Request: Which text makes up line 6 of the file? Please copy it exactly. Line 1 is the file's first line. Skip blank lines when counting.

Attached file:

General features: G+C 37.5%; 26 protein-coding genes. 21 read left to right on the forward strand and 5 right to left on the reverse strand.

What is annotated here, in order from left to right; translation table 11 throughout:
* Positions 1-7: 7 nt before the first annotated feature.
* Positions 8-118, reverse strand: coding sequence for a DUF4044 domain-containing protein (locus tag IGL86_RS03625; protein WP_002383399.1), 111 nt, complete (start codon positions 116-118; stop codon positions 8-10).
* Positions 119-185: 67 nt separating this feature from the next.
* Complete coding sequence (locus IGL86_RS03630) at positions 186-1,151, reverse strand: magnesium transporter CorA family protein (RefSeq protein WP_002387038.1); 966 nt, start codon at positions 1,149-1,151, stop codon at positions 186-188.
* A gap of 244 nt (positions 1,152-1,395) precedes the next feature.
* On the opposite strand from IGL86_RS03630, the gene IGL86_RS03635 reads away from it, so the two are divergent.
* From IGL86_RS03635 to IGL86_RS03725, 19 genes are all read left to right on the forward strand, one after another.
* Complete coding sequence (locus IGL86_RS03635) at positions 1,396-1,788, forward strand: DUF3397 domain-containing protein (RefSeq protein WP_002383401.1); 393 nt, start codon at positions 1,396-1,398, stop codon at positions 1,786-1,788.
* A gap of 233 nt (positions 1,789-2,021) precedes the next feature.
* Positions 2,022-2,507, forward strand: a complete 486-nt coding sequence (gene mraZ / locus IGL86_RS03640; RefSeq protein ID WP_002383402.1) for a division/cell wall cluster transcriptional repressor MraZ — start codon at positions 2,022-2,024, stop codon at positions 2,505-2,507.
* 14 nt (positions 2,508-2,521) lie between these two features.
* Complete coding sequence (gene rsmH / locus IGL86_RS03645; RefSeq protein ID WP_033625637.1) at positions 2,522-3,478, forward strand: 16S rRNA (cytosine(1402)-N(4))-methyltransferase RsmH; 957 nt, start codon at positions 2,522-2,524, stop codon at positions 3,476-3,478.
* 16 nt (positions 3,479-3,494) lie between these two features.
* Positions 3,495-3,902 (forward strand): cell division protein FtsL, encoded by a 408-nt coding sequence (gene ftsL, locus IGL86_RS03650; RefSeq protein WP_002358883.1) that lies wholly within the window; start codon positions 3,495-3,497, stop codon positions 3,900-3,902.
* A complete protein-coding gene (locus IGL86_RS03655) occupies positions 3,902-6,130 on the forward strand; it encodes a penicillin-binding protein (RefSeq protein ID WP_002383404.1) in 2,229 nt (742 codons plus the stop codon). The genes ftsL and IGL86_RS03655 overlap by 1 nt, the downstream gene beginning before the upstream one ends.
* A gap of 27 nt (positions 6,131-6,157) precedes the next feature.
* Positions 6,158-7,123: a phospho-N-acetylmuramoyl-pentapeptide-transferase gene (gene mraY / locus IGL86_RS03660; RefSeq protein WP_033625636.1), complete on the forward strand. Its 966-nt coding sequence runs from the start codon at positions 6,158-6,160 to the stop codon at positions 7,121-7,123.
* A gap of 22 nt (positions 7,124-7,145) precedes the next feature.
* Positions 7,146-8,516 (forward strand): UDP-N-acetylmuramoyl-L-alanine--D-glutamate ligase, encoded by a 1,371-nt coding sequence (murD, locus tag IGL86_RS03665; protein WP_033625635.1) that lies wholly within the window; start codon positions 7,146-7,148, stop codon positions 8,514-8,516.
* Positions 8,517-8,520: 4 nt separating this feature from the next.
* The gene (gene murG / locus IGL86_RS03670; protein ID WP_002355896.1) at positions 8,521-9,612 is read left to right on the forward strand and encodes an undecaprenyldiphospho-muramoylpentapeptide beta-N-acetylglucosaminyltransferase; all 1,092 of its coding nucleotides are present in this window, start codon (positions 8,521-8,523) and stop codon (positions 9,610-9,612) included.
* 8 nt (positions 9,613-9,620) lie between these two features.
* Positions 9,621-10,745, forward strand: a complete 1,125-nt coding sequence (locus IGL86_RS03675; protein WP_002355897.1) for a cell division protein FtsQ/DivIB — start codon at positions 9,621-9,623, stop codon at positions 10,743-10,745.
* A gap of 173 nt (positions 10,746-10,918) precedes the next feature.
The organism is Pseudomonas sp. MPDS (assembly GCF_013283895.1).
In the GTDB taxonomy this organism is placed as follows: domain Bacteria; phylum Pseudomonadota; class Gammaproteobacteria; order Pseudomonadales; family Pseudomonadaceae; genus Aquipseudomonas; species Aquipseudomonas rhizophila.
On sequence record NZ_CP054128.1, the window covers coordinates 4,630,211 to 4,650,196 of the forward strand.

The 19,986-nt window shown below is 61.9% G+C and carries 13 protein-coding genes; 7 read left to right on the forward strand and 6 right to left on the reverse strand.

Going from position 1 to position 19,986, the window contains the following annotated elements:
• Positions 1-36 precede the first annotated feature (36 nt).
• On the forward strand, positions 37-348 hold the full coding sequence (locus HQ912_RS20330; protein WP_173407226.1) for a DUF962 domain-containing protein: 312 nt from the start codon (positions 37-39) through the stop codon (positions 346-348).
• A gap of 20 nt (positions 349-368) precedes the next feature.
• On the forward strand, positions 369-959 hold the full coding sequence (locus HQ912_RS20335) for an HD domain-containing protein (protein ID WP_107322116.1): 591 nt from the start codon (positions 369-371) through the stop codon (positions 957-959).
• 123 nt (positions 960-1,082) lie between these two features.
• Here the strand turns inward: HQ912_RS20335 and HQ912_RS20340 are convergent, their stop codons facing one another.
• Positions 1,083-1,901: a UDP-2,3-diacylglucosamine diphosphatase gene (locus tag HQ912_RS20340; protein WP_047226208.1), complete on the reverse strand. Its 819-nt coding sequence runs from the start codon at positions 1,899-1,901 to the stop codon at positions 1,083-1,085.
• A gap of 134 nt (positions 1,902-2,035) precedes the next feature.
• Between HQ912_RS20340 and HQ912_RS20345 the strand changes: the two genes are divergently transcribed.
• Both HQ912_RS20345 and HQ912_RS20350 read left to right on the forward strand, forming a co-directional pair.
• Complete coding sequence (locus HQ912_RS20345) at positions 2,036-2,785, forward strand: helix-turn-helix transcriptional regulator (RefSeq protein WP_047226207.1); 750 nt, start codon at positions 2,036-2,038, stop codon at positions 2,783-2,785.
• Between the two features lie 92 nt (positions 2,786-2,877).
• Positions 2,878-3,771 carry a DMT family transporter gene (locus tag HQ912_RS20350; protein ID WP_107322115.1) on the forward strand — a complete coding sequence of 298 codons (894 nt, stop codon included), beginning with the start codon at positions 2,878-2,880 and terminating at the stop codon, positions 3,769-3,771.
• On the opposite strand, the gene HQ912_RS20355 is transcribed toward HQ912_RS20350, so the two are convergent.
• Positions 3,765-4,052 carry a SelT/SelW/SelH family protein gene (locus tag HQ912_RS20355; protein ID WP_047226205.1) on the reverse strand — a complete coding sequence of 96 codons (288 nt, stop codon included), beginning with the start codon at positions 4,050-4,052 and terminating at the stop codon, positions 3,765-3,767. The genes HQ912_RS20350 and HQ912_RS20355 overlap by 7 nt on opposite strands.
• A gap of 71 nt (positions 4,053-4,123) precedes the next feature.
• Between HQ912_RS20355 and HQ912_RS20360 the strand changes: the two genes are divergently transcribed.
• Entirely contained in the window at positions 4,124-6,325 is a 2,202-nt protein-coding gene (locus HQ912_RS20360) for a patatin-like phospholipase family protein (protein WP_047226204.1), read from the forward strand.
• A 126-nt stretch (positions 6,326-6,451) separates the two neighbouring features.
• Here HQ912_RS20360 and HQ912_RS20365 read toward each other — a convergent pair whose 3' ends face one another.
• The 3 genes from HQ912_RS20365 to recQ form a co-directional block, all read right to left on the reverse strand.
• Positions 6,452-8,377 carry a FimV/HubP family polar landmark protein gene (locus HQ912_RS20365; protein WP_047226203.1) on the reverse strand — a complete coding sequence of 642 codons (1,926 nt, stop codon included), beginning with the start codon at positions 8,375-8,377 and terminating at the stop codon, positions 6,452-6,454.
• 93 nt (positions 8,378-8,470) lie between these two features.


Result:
* Complete coding sequence (locus IGL86_RS03630) at positions 186-1,151, reverse strand: magnesium transporter CorA family protein (RefSeq protein WP_002387038.1); 966 nt, start codon at positions 1,149-1,151, stop codon at positions 186-188.